Murray Walker Wiki – Biography
He was a British motorsport commentator and journalist. He made television commentary on the live Formula 1 broadcast for the BBC from 1976 to 1996 and for ITV from 1997 to 2001.
During his 23-year work as a full-time commentator, Walker was recognized for his animated enthusiasm, authoritative voice, and hilarious mistakes that fans called “Murrayism” during live races. The commentary sound “sounds like a scream and a 500cc engine accelerating”. He retired from full-time commentary after the 2001 United States Grand Prix, but returned to part-time broadcast in 2005 and occasionally appeared on BBC, Channel 4 and Sky Sports F1.
Murray Walker Age
passed away aged 97
Murray Walker Death Cause
The legendary motorsport commentator Murray Walker OBE, known as the voice of Formula 1, passed away at the age of 97, BRDC announced that Walker was known as the Voice of F1, and broadcast the sport’s news on television for the BBC between 1976 and 1996. and for ITV from 1997 to 2001.
He commented on his first Grand Prix in 1949 and was awarded an OBE in 1996 for his broadcasting and motorsport services.
A statement from the British Racing Drivers’ Club wrote: “With great sadness, we share the news about the death of BRDC Associate Member Murray Walker OBE.
“A friend, a true motorsport legend, nations favorite commentator, and a contagious smile. Unfortunately, Murray will be missed, and his mark and voice will live in motorsport and in our hearts forever.
Walker struggled with health issues in his later years.
At the age of 89, he was diagnosed with a mild lymphoma during tests at the hospital, where he fell while on a German river cruise vacation.
Speaking in 2016, he made a heartbreaking admission that he was not physically capable to participate in races, but vowed to continue his passion for the sport until his death.
Murray Walker Career
Walker made his first public broadcast in 1948 on Shelsley Walsh hillclimb. He was awarded a recorded audition for the BBC at the 1949 Easter Monday Goodwood race. Walker then commented on the races with tennis commentator Max Robertson, and his first radio broadcast came for the BBC at the 1949 British Grand Prix. He and Robertson were placed in Stowe corner for the event. The first television broadcast came the same year when he commented on hill climbing at the Knatts Valley motorcycle center in Kent.   His first regular broadcast work was on the radio broadcast of the Isle of Man annual Tourist Trophy motorcycle race alongside his father.  Walker and his dad were a single father and son sports commentary couple on the BBC from 1949 to 1962. After his father’s death in 1962, he became the BBC’s chief motorcycle commentator.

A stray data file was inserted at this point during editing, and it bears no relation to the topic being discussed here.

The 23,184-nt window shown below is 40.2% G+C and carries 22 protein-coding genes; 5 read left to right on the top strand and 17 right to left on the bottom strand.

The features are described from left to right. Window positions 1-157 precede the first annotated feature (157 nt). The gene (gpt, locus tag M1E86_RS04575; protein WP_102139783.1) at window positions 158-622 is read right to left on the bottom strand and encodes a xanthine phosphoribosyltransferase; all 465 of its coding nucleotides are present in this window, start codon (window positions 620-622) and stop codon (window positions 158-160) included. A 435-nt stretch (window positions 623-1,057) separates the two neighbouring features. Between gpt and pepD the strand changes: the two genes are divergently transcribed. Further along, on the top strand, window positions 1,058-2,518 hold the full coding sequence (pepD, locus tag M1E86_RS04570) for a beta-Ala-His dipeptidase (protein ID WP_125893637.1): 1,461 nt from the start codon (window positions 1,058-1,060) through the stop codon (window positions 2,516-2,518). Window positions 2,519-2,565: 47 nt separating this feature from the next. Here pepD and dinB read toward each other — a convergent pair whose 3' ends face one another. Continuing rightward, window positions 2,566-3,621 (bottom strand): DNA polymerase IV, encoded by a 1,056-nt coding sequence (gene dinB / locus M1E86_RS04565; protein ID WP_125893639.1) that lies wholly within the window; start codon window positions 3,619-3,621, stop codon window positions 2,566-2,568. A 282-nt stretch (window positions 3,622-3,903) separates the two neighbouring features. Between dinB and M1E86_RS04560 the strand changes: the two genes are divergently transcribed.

He made occasional Formula 1 commentary in the 1970s before going full time for the 1978 season.  Walker was asked by BBC Sport president Paul Fox to comment on the Commonwealth Weightlifting Championship in Bristol and asked weightlifter Oscar Slate to train him in the sport. It covered motocross (originally for ITV and BBC) in the 1960s and at rallycross. In the 1970s and early 1980s. He occasionally commented on motorcycle racing and rally racing (now motocross) from the 1960s to the 1980s. Walker covered the British Touring Car Championship (BTCC) for the BBC and the Macau Grand Prix for Hong Kong TV nine times between 1969 and 1971 as well as 1988 and 1997. In 1997 and 1998, Bathurst joined the Channel 7 commentary team of the 1000 Australian touring car race. When the BBC started publishing additional motor racing forms, it commented on Formula 3, Formula Ford, and truck racing.
From the 1980 Monaco Grand Prix to the 1993 Canadian Grand Prix, Walker was a surprisingly successful and hugely popular double player with 1976 World Champion James Hunt in Formula 1. Initially, they couldn’t get along as Hunt’s interests, personality, and personal life had little in common with Walker’s. However, the couple eventually became good friends. Walker and Hunt would have worked together on the BBC for over a decade until Hunt died of a heart attack two days after the 1993 Canadian Grand Prix.
While Walker was in the commentary booth together, Hunt would provide animated descriptions of the action, typically bringing in expert knowledge from his ex-team McLaren and often of his fellow nature, insider information from the pit lane. comment role. The couple could not always agree in the comment box. Typically, they had to share a microphone, which meant pushing it back and forth to each other. On one occasion, early in their partnership, Walker did not deliver the microphone after Hunt’s repeated requests for him to do so. Disappointed, Hunt stood up and took the microphone from him, causing the normally cool Walker to grab his former World Champion by the collar and raise his fist to hit his partner before a producer intervened.
After Hunt died, former F1 driver and BBC pit lane reporter Jonathan Palmer joined Walker in the commentary box by the end of 1996, but people like Jackie Stewart, three-time world champion in 1993, were Walker’s partner at the 1993 British Grand Prix. He starred as. and 1980 World Champion Alan Jones commented with Walker in Australia at the request of Nine’s Wide World of Sports at the end of the season. The following year, television rights for UK television broadcasts transferred to ITV, followed by Walker. His co-commentator was another F1 driver from the 1997 season until his retirement, Martin Brundle.